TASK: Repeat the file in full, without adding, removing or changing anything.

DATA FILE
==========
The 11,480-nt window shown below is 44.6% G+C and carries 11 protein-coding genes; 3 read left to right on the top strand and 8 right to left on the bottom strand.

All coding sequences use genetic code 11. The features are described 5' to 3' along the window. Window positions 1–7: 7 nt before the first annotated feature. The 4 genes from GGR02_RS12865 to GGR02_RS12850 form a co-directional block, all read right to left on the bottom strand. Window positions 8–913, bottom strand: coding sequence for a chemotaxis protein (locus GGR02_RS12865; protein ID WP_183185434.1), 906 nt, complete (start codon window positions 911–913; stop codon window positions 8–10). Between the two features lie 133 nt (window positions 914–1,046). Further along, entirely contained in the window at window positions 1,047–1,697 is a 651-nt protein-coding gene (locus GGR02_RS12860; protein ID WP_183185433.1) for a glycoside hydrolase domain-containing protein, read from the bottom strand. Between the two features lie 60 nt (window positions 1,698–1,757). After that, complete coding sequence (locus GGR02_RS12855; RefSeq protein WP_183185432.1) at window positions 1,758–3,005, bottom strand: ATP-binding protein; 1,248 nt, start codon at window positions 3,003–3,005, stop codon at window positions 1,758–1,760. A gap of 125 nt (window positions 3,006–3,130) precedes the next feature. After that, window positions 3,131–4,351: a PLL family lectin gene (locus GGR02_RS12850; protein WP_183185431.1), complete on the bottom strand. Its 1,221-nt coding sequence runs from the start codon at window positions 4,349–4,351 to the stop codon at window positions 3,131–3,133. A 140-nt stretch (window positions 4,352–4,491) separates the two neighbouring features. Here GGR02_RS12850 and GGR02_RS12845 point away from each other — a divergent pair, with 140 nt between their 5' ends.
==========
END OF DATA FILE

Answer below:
The 11,480-nt window shown below is 44.6% G+C and carries 11 protein-coding genes; 3 read left to right on the top strand and 8 right to left on the bottom strand.

All coding sequences use genetic code 11. The features are described 5' to 3' along the window. Window positions 1–7: 7 nt before the first annotated feature. The 4 genes from GGR02_RS12865 to GGR02_RS12850 form a co-directional block, all read right to left on the bottom strand. Window positions 8–913, bottom strand: coding sequence for a chemotaxis protein (locus GGR02_RS12865; protein ID WP_183185434.1), 906 nt, complete (start codon window positions 911–913; stop codon window positions 8–10). Between the two features lie 133 nt (window positions 914–1,046). Further along, entirely contained in the window at window positions 1,047–1,697 is a 651-nt protein-coding gene (locus GGR02_RS12860; protein ID WP_183185433.1) for a glycoside hydrolase domain-containing protein, read from the bottom strand. Between the two features lie 60 nt (window positions 1,698–1,757). After that, complete coding sequence (locus GGR02_RS12855; RefSeq protein WP_183185432.1) at window positions 1,758–3,005, bottom strand: ATP-binding protein; 1,248 nt, start codon at window positions 3,003–3,005, stop codon at window positions 1,758–1,760. A gap of 125 nt (window positions 3,006–3,130) precedes the next feature. After that, window positions 3,131–4,351: a PLL family lectin gene (locus GGR02_RS12850; protein WP_183185431.1), complete on the bottom strand. Its 1,221-nt coding sequence runs from the start codon at window positions 4,349–4,351 to the stop codon at window positions 3,131–3,133. A 140-nt stretch (window positions 4,352–4,491) separates the two neighbouring features. Here GGR02_RS12850 and GGR02_RS12845 point away from each other — a divergent pair, with 140 nt between their 5' ends.